Can hazel eyes turn green?

Hazel eyes are one of the most interesting and unique eye colors. They are characterized by an intricate blending of shades of brown, green, and sometimes gold. This results in eyes that seem to shift colors depending on factors like lighting conditions and clothing colors. Many people with hazel eyes wonder – can my hazel eyes turn green? The short answer is yes, hazel eyes can appear to shift toward green under certain circumstances. However, true eye color change is not actually occurring. This article will explore how and why hazel eyes can look greener at times through an in-depth examination of the structure, genetics, and optical properties of hazel eyes.

The Composition and Structure of Hazel Eyes

To understand how hazel eyes can appear green, it is important to first look at what makes up the hazel eye color. Hazel eyes contain a combination of the pigments melanin and lipochromes:

– Melanin is a brown pigment that also determines brown and black eye colors. Hazel eyes contain a moderate amount of melanin.

– Lipochromes are yellow and orange pigments that also appear in green and blue eyes. Hazel eyes contain some lipochrome pigments as well.

The amount and distribution of these pigments in the iris determine the exact hue of hazel eyes. The stroma, or top fibrous layer of the iris, contains most of the melanin content. Lipochromes are found in the epithelium, the bottom layer of the iris. The combined effect is an eye color that blends brown, green, and gold tones.

This structural composition allows hazel eyes to demonstrate properties of both brown and green eyes. The moderate melanin levels mean hazel eyes can look lighter and brighter in some conditions, similar to green eyes. But the melanin content also allows hazel eyes to seem darker in low light, like brown eyes. This ability to shift between lighter and darker shades is key to hazel eyes appearing more green in certain settings.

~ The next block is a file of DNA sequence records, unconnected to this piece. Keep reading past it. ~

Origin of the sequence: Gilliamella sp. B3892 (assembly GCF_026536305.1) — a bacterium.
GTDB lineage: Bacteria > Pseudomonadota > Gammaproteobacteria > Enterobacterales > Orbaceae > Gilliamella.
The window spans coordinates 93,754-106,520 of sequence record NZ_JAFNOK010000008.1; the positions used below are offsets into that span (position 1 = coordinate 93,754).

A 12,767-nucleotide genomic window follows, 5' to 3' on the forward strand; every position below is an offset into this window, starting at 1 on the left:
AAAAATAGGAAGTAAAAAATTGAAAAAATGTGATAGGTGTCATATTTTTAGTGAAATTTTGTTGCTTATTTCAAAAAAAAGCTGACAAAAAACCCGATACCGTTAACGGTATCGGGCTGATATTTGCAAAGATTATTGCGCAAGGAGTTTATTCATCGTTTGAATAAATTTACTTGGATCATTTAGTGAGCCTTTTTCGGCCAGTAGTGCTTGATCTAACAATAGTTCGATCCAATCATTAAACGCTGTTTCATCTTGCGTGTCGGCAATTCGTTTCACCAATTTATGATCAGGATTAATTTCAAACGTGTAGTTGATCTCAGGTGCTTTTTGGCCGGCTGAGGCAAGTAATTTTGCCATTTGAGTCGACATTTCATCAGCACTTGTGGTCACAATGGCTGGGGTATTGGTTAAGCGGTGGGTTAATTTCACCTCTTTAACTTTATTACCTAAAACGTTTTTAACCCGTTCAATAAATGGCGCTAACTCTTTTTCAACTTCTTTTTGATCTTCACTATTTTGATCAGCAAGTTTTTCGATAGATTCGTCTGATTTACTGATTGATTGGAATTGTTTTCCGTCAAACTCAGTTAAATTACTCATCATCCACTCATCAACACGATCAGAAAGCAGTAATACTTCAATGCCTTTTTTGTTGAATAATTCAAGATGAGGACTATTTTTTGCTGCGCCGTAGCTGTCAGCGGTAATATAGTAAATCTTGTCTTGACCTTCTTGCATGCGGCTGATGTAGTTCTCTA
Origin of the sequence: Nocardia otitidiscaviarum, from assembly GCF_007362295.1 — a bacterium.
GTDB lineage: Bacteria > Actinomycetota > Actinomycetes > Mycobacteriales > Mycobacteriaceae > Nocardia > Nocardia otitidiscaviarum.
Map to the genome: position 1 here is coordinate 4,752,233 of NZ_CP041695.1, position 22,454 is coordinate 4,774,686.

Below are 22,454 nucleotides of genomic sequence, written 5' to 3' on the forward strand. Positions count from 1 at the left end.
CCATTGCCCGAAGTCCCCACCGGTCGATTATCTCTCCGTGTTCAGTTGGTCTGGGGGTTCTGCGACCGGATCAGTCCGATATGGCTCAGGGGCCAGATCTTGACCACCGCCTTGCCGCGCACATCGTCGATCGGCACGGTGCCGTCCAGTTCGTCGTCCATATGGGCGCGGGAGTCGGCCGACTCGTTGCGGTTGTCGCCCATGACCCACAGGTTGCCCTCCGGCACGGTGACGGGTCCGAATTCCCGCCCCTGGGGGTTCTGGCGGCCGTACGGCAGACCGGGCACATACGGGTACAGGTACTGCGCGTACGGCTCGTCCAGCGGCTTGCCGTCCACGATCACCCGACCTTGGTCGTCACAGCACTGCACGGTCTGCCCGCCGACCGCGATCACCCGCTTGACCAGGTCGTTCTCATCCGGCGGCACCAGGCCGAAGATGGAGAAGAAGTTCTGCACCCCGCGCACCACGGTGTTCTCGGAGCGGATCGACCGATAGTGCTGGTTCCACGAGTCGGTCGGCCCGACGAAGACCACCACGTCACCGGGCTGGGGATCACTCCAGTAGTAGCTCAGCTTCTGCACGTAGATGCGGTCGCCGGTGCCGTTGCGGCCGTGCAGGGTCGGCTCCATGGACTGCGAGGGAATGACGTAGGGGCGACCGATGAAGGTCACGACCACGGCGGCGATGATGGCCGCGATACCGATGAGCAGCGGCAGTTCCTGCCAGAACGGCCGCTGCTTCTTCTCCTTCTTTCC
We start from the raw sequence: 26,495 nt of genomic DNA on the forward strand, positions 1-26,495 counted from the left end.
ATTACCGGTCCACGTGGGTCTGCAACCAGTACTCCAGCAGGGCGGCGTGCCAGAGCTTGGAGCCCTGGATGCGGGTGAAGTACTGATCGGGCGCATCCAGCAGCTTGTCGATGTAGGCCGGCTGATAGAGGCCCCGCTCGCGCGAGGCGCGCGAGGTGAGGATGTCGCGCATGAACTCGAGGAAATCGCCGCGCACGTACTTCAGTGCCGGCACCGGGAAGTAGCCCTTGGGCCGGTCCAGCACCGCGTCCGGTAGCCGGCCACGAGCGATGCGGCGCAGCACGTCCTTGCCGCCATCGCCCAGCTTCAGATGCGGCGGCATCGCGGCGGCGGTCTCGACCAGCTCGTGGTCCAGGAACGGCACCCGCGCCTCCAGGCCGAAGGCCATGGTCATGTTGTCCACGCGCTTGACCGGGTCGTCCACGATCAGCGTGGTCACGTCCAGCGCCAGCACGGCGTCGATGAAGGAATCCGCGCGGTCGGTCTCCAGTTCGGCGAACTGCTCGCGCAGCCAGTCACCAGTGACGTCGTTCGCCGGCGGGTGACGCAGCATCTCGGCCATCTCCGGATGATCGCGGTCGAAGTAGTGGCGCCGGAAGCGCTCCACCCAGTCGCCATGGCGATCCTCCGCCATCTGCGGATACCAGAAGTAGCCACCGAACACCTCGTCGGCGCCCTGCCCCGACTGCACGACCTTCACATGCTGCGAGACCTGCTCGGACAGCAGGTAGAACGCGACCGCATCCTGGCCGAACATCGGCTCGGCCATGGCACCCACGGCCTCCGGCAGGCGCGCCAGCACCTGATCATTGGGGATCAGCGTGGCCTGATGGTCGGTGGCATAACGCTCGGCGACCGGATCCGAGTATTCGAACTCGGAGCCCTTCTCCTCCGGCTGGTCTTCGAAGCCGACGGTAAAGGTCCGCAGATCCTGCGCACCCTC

Genetic Factors in Hazel Eyes

In addition to structural factors within the eye, genetics also play a major role in determining hazel eye color. Hazel eyes arise when an individual inherits genetic variants for both lighter and darker eye colors.

Most commonly, hazel eyes occur when someone inherits a variant form of the OCA2 gene. The OCA2 gene provides instructions for making the melanin pigment. Variants of this gene reduce the amount of melanin produced, leading to lighter eye colors like green.

However, hazel-eyed individuals also inherit other genetic variants that increase melanin production. The interplay between gene variants that increase and decrease melanin results in the blended, intermediate eye color that characterizes hazel eyes.

The exact gene combinations that lead to hazel eye color are not fully understood. But it is likely that inheriting more genes linked to lighter eye colors tips hazel eyes toward the green end of the spectrum. The genetic propensity for lightness and melanin reduction primes hazel eyes to appear greener in the right conditions.

Optical Factors That Make Hazel Eyes Look Greener

Genetics and eye structure lay the groundwork that allows hazel eyes to fluctuate between shades. But several optical factors actually cause the eyes to look more green at specific times:

The Rayleigh Scattering Effect

Hazel eyes contain moderate amounts of melanin pigment. Melanin causes brown eyes to appear dark by absorbing all light wavelengths. In hazel eyes, less melanin means more light can penetrate and reflect back out.

Shorter wavelength colors like blue and green light bounce back more easily than longer oranges and reds. This principle, known as Rayleigh scattering, makes the eyes look more green-blue, especially in bright lighting.

Surrounding Colors

The principle of simultaneous contrast states that nearby colors impact the appearance of eye color. Complementary colors, located opposite each other on the color wheel, enhance one another when seen together.

Green’s complement is red. So wearing red clothing or having a red backdrop will make hazel eyes look greener through simultaneous contrast. Cool tones like blues and greens will also bring out the green hues in hazel eyes more.

Blood Vessels

Tiny blood vessels can be seen just beneath the surface of the iris. These blood vessels normally appear blue or green. In hazel eyes with less melanin, the blood vessel color is more visible and adds to the green appearance.

Lighting Conditions